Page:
Protective Effects of Antioxidants on Acrylonitrile-Induced Oxidative Stress in Female F344 Rats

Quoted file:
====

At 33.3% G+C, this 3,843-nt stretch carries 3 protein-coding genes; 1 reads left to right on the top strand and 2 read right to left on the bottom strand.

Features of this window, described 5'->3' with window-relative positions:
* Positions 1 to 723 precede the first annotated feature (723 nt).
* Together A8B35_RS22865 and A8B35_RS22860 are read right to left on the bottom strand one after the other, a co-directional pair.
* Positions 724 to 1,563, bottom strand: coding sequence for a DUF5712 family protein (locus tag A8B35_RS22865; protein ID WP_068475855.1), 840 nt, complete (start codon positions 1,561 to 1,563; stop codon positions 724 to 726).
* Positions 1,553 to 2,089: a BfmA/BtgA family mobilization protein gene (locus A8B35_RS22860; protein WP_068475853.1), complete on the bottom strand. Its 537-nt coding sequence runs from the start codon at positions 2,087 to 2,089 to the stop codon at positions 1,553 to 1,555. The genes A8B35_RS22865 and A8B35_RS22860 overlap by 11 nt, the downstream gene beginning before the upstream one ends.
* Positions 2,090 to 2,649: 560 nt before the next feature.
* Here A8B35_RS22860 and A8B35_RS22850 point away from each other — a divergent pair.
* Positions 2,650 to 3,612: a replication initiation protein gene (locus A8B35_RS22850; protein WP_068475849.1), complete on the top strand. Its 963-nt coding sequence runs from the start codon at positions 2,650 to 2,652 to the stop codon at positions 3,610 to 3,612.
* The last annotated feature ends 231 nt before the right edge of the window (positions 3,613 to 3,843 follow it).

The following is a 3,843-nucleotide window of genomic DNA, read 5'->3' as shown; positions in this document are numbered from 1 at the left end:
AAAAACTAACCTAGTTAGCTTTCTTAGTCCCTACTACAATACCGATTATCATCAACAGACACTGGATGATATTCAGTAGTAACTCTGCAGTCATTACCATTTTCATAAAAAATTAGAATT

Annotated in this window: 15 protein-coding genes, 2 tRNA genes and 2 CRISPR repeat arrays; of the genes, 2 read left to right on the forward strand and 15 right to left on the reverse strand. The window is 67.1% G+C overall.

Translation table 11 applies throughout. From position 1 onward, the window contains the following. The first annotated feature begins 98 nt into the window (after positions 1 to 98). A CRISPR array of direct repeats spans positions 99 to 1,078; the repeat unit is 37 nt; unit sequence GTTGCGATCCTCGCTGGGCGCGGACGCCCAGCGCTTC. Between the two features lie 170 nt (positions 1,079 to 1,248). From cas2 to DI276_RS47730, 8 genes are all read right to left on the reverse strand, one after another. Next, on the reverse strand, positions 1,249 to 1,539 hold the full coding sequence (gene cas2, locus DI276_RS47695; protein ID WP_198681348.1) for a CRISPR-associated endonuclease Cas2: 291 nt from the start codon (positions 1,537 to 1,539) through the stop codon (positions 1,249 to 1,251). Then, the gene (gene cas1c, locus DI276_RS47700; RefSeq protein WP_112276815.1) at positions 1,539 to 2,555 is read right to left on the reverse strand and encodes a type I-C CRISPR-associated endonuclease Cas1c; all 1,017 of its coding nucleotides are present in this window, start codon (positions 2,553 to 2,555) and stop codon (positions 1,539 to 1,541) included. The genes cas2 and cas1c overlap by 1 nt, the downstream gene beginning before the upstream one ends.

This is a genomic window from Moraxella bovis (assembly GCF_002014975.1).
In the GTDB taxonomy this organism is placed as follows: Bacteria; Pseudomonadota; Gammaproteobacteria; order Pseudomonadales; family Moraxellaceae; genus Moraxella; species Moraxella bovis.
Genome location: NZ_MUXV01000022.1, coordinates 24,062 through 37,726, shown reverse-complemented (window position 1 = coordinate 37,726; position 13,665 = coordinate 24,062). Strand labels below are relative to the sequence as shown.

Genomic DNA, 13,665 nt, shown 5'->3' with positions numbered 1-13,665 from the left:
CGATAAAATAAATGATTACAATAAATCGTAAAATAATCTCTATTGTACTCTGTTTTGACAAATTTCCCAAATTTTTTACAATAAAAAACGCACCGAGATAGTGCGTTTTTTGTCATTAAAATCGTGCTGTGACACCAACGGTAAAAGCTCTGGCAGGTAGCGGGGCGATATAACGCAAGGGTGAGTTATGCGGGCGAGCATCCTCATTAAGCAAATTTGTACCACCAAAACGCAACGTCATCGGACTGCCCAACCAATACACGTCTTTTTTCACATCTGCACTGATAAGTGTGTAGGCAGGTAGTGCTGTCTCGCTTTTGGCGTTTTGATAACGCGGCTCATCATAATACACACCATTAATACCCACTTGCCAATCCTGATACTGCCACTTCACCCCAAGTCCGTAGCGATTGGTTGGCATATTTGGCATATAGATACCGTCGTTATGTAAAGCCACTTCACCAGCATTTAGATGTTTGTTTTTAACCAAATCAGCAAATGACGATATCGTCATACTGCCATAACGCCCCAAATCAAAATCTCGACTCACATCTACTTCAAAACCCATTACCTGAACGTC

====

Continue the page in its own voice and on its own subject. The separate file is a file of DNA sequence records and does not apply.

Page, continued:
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The induction of oxidative stress and damage appears to be involved in acrylonitrile induction of brain astrocytomas in rat. The present study examined the effects of dietary antioxidant supplementation on acrylonitrile-induced oxidative stress and oxidative damage in rats in vivo. To assess the effects of antioxidants on biomarkers of acrylonitrile-induced oxidative stress, female F344 rats were provided with diets containing vitamin E (0.05%), green tea polyphenols (GTP, 0.4%), N-acetyl cysteine (NAC, 0.3%), sodium selenite (0.1mg/kg), and taurine (10g/kg) for 7 days, and then co-administered with 0 and 100 ppm acrylonitrile in drinking water for 28 days. Significant increase in oxidative DNA damage in brain, evidenced by elevated 8OHdG levels, was seen in acrylonitrile-exposed rats. Supplementation with vitamin E, GTP, and NAC reduced acrylonitrile-induced oxidative DNA damage in brain while no protective effects were seen with the selenium or taurine supplementation. Acrylonitrile increased oxidative DNA damage, measured by the fpg-modified alkaline Comet assay in rat WBCs, which was reduced by supplementation of Vitamin E, GTP, NAC, selenium, and taurine. In addition to stimulation of oxidative DNA damage, acrylonitrile triggered induction of pro-inflammatory cytokines Tnfα, Il-1β, and Ccl2, and the growth stimulatory cyclin D1 and cyclin D2 genes, which were effectively down-regulated with antioxidant treatment. Antioxidant treatment also was able to stimulate the pro-apoptotic genes Bad, Bax, and FasL and DNA repair genes Xrcc6 and Gadd45α. The results of this study support the involvement of oxidative stress in the development of acrylonitrile-induced astrocytomas and suggest that antioxidants block acrylonitrile-mediated damage through mechanisms that may involve in the suppression of inflammatory responses, inhibition of cell proliferation and stimulation of apoptosis.